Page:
Humans have a long history of showing empathy for the devices or digital representations they control. People are more inclined to identify with anything they believe to be in charge of, whether it be operating a vehicle or controlling an avatar in a video game. It is yet unclear how the sentiments reflected in the robots’ independent conduct impact their human operators.
Now, Japanese researchers have shown that although a person only controls a small proportion of a semi-autonomous robot’s body, they are nevertheless affected by the robot’s conveyed “attitudes.”
Researchers at Osaka University’s Department of Systems Innovation examined how semi-autonomous robots’ remote control operations are affected people’s psychological well-being. The goal of these “telepresence” robots is to reduce commute expenses and labor shortages by transmitting the human voice and mannerisms. For instance, a voice may be managed by a human operator, and a computer may automatically manage the body motions.
Semi-autonomous robots have shown potential for practical applications in which a robot’s autonomous actions and human teleoperation are jointly used to accomplish difficult tasks. A system that combines the ‘intentions’ of different agents, such as an algorithm and a human user, that are collectively used to operate a single robot is called collaborative control.
Tomonori Kubota, Study First Author and Researcher, Department of Systems Innovation, Osaka University
In the experiment, the scientists looked at whether, when they controlled a portion of the robot’s body, the teleoperator’s attitude would be more similar to that of the semi-autonomous robot. Prior to the trial, subjects were asked to rank a collection of 10 artworks. Users were then placed in one of three settings for operating a robot that resembled a human.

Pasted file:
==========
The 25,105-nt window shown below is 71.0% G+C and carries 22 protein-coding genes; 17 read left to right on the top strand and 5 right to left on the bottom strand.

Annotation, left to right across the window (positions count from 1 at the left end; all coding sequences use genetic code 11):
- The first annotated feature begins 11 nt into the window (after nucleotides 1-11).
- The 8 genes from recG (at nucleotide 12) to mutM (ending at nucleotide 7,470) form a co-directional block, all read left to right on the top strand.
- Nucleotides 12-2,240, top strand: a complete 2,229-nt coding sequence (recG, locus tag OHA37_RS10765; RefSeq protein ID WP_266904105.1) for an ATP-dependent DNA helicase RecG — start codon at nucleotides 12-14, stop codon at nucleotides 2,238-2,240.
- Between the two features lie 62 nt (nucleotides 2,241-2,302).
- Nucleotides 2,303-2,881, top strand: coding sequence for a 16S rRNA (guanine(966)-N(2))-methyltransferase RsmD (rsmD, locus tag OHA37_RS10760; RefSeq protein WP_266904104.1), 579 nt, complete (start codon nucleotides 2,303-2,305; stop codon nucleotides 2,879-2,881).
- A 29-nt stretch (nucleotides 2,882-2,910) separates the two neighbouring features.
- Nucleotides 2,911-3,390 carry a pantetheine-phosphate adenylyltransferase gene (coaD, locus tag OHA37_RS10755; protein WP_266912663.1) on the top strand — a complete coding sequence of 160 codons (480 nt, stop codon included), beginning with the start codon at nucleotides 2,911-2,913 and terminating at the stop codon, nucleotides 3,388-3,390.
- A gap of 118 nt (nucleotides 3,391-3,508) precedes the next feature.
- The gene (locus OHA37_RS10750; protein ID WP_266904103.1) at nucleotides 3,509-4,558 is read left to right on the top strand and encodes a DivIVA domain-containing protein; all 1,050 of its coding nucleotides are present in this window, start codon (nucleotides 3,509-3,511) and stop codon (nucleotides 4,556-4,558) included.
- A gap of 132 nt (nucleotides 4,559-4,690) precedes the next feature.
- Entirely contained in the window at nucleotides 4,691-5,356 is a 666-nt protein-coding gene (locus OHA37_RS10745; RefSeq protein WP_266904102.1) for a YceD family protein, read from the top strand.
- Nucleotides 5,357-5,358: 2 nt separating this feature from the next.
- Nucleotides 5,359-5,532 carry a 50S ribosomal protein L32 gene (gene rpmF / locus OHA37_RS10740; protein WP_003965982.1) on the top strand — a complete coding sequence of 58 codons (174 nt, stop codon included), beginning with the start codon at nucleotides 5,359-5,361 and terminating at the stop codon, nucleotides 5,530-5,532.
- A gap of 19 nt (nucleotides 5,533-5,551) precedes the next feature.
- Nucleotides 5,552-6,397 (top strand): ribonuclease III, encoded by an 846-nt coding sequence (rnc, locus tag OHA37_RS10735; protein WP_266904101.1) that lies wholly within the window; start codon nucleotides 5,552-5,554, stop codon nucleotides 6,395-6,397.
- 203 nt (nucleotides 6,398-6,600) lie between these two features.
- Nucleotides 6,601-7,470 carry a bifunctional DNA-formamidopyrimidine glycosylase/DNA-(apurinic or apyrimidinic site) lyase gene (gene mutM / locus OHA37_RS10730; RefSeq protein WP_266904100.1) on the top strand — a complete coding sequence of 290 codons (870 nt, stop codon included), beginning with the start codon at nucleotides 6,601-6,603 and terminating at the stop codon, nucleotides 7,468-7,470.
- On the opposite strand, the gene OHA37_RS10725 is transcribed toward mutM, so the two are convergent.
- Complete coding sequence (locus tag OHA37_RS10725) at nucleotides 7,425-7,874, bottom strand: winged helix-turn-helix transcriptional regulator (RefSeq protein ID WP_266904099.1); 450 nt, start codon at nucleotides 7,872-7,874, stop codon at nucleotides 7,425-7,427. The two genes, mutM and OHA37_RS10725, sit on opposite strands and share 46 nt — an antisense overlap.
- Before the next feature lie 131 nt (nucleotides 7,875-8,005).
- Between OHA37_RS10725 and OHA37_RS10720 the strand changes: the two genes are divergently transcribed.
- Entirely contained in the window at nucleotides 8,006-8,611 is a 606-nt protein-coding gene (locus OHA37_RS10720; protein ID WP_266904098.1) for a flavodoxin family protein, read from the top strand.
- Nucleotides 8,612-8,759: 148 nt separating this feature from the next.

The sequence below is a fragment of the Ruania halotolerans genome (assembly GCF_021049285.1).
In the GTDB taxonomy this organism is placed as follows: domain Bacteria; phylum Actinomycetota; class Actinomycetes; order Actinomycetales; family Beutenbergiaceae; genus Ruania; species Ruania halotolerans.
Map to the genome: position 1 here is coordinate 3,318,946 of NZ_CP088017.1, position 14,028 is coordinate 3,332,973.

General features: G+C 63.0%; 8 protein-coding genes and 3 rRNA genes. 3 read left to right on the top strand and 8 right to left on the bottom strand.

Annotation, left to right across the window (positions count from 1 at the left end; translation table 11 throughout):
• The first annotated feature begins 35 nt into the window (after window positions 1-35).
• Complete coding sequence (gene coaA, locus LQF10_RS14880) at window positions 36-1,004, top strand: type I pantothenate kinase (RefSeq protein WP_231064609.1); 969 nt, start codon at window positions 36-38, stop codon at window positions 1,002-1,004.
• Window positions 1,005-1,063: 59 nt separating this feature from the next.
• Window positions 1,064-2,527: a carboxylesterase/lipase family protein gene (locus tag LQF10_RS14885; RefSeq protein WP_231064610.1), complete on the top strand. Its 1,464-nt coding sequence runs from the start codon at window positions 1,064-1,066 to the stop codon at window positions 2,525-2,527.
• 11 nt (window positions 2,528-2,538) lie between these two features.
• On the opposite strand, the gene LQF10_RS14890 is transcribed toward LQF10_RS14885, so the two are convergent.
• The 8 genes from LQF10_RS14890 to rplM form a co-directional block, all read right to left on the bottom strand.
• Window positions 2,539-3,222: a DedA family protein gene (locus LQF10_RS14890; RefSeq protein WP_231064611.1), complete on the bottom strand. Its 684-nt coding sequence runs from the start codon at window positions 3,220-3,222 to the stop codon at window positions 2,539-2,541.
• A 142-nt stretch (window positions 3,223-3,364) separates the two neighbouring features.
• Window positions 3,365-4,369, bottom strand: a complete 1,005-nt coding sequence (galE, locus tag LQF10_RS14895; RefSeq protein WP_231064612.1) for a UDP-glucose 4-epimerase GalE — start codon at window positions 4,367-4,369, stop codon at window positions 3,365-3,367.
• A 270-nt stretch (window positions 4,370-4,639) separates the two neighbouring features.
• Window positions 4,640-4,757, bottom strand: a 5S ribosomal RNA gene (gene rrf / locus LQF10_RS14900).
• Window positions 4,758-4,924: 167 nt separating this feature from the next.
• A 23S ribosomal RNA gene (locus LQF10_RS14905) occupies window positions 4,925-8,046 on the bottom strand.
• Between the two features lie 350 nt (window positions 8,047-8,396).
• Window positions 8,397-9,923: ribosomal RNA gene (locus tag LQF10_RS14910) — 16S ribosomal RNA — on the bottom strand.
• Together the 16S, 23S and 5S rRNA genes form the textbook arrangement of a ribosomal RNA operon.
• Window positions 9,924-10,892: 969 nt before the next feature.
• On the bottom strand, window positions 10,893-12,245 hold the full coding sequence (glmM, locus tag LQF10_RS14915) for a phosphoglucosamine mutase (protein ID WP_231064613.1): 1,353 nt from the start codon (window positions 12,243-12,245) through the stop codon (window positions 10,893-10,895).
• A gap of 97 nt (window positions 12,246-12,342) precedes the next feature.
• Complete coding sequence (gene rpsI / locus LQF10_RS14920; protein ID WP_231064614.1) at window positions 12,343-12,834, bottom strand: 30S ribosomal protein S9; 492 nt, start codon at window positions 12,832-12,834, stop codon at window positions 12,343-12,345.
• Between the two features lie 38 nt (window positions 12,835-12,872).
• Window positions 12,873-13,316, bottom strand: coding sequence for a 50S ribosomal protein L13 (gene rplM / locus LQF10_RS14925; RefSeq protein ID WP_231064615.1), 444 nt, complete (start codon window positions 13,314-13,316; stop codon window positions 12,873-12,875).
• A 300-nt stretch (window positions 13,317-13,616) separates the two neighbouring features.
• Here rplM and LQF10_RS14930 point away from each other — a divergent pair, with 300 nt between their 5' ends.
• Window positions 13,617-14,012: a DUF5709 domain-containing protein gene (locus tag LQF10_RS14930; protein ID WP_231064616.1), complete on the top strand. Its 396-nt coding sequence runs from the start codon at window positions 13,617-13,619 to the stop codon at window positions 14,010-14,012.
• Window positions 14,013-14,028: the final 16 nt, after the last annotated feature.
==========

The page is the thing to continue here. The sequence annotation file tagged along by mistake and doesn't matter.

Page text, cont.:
Participants either controlled the robot’s hand motion and grin function, or they had no control over it at all. The android was subsequently seen talking to a different volunteer who was truly working with the experimenters. The experimenters tracked how much the android’s recommendation of the sixth-ranked artwork affected the robot operator’s later evaluation of that work.
This study reveals that when a person operates a part of the body of an android robot that autonomously interacts with a human, the person's attitudes come to closely align with the robot’s attitudes.
Hiroshi Ishiguro, Study Senior Author and Researcher, Department of Systems Innovation, Osaka University
This research suggests that designers should be aware of the ways operators may be impacted by their role with subliminal changes in attitude in future implementations of “human-robot collaborations.”
Kubota, T., et al. (2022) Alignment of the attitude of teleoperators with that of a semi-autonomous android. Scientific Reports. doi.org/10.1038/s41598-022-13829-3.